So it helps the studios and directors bid without going bankrupt, but what's the real downside to it freelancer wise? Why do people hate on it so much when it comes to studio work? Isn't it just about writing a few emails extra and making a calendar schedule for yourself? Doesn't really sound that bad right? Is it just perspective? Is it misinformation? (If you have an idea, please share here btw).
Please remember, you are *not* getting tied down or booked on any project. You're really just giving someone (that you like, or would like to work with) 1st right of refusal for a certain amount of time in case a challenge comes up, and a confident, simple booking if they do confirm. You aren't missing out on any awesome work that comes along since you can always challenge for it. You aren't out of any potential earnings, because again, a paying project could challenge (if you had another client that was ready to book you).
What's the cost to the freelancer who wants to work in this system? You do have to do is be organized and be at least capable of using a calendar app (easy), and writing a few to a couple dozen emails a week (get better at writing short emails if this scares you. It's usually the same 3-4 templates that get sent out though).
I really don't understand how producer abuse could happen unless you're letting producers, that you've never worked with before (and turn out to be jerks), or have worked with (and don't like to email and interact with because they're jerks), take blanket holds on you for months and months at a time.
Would love to hear other's experiences of how it's actually bad, that aren't related to specific producers or freelancers just being jerks?
Love that MP is the place for this sort of discussion to happen properly at least, and bring different views to the table. it's been a long time since mograph.net, and this industry is still young. Maybe some genius (not me) can even bring a different, functioning process to the table.
Practicing 'the hold system' does sound like some after-hours technique involving your significant other tho.
Nic, I wholeheartedly agree with you. I hope I didn’t make you feel like I am calling you a jerk for not giving out holds. Do what works for you and what you feel comfortable doing.
I came into freelancing in 2006 and got the low down from the king of freelancers at the time, Gmunk. I also got background on it from my wife who was producing and knew the game pretty well by the time I went freelance as she dealt with a variety of freelancers on motion and interactive while we both worked at Exopolis. What I gleaned was, holds are lame but it’s the way things are done. My wife actually gave me the idea of giving myself first hold back in 2007 after getting frustrated with the way things were booking. She said a freelancer confessed once to her that is what she was doing in order to filter the work.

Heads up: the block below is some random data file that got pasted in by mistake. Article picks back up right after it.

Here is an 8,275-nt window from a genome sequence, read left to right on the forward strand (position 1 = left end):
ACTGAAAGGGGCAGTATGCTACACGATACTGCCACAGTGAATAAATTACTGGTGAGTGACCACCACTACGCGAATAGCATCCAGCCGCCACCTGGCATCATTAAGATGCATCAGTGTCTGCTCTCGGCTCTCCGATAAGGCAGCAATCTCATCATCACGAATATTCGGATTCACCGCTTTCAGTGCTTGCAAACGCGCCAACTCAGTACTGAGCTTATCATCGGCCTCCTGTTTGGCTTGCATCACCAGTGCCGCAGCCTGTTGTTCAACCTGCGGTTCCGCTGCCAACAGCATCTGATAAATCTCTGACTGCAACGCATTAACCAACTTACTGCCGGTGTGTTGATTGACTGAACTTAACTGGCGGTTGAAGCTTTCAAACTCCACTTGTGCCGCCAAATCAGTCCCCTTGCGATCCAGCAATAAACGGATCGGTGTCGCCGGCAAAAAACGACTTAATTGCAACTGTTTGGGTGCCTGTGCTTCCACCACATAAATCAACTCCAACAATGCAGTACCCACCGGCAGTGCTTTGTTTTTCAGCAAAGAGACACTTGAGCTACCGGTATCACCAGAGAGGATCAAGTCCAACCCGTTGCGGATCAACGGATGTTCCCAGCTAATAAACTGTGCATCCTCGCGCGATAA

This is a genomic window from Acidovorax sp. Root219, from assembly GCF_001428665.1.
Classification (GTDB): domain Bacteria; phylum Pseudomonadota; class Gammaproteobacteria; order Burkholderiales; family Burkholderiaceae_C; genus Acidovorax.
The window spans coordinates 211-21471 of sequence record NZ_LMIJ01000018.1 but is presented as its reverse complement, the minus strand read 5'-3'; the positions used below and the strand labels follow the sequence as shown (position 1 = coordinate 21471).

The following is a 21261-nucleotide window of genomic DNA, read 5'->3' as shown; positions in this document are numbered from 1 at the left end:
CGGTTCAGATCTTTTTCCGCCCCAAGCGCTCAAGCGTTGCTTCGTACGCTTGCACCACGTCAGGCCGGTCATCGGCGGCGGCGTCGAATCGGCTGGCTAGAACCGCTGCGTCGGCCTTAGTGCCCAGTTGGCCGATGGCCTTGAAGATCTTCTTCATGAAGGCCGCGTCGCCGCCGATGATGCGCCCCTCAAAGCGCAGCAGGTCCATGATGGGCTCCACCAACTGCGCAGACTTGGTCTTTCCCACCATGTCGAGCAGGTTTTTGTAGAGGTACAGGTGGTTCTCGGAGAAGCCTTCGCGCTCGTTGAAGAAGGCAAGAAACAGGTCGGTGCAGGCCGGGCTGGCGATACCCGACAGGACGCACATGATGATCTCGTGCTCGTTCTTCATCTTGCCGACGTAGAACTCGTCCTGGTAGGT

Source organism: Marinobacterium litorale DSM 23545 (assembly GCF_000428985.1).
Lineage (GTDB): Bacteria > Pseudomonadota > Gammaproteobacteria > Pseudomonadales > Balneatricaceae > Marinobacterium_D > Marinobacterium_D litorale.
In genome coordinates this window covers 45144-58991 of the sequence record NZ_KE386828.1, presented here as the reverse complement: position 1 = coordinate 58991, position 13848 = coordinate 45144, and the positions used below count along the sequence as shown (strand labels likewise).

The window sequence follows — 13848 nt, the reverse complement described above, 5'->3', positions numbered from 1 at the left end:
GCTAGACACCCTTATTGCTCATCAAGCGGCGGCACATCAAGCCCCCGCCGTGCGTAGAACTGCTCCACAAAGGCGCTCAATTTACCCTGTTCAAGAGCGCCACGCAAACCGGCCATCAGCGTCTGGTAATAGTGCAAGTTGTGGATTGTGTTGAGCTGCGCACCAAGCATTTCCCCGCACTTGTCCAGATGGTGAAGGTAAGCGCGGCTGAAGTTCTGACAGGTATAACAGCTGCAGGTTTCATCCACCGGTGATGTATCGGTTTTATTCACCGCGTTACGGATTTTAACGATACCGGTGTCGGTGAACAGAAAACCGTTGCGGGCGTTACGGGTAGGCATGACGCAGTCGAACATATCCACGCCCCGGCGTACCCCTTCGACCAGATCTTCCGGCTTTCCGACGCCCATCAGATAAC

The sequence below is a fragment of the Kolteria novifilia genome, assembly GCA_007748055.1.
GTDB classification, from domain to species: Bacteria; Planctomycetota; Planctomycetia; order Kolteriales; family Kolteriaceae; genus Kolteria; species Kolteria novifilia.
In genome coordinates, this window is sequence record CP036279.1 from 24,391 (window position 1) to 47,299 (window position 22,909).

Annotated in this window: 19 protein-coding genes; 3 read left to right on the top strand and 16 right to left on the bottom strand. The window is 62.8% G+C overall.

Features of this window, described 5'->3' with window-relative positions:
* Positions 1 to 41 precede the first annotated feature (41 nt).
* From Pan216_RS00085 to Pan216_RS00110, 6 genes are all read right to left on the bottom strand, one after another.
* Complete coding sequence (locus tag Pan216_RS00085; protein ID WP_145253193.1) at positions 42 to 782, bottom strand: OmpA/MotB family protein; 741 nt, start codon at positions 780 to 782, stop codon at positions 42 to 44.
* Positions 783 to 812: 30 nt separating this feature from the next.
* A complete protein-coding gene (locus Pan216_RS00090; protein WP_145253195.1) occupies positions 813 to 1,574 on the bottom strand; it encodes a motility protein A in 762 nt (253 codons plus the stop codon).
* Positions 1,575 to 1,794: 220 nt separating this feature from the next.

This is something that has proven valuable as I never take a booking blind. I always ask to know as much information about a project as I can. I still get the vague emails of “what’s your availability” but that always is followed by a response of “let’s talk about your project first and see if it’s a good fit for us both and then we can talk availability.”
I like to take a creative partnership stance rather than a temporary contractor / employee approach. I am fortunate that at this point all of the studios contacting me are doing so because they want a specific thing or have a specific type of project with me in mind. That gives me leverage to do things a little out of the ordinary. I think the take away is once you find what works and doesn’t work for you there are ways to slowly implement strategies in building relationships while also not being too challenging because at the end of the day a producer is just trying to do their job to the best of their abilities and the hold is just a tool they use much like AE or PS is for us.
Nic, I actually think you and I should do an episode because we have 2 different POVs that could make for an interesting conversation. Let’s find a good time to chat on mic : )
Again, agree with Dan here. I think most people enjoy those who are accommodating. And if all else fails, give first hold to yourself : )
Wow, totally agree. Great work Will!
yeah same, I always finish the job unless it's unrealistically extending until forever. If it means I have to double dip for a few days, thats fine.
In most cases I would just try to push back my next assignment but I'm also pretty good at always keeping 1-2 weeks between projects. For unexpected extensions like this, but also for sanity :)
Arrogant or not. I don't think I'm stretching the truth by saying that most abuse that system which in most cases, end up being disrespectful TO US. Arrogance and entitlement goes both ways, I find THEM arrogant to think we're disposable just like that.
I will burn as many bridges as I have to if I feel like I'm being taken advantage of, no shame. I'm running a business, not looking for nice guy award. - If you don't like me because I won't hold for you, I probably don't want to work with you anyway. Plenty of fish in the sea :D
@brian(see thats why I can't do podcasts, lol)
Yes, there are exceptions, I will give benefit of doubt to agencies i have a good relationship with or a producer is my friend, I just don't call it "hold" – it's Trust. but to your point, I think there are ways to explain to people why you can't agree to half-commitment like that without sounding like a complete asshole :P
I think that makes sense. I don't want to leave a project mid-way through. that isn't fair to anyone.
Seems like a good system
Right now I'd say give it to them. You want to give them more reasons to book you. You probably want to see the project through as well.
This was pretty much exactly what I mentioned to the team that booked me. I was like I am brand new here and am trying to network. I just don't want to come across as arrogant.
I went out to dinner with a producer last night and she was talking about this hold system and how it makes her life hell at times. It basically came down to people who don't use holds come across as arrogant, so this keeping your first hold is probably the way to go. Thanks Brian.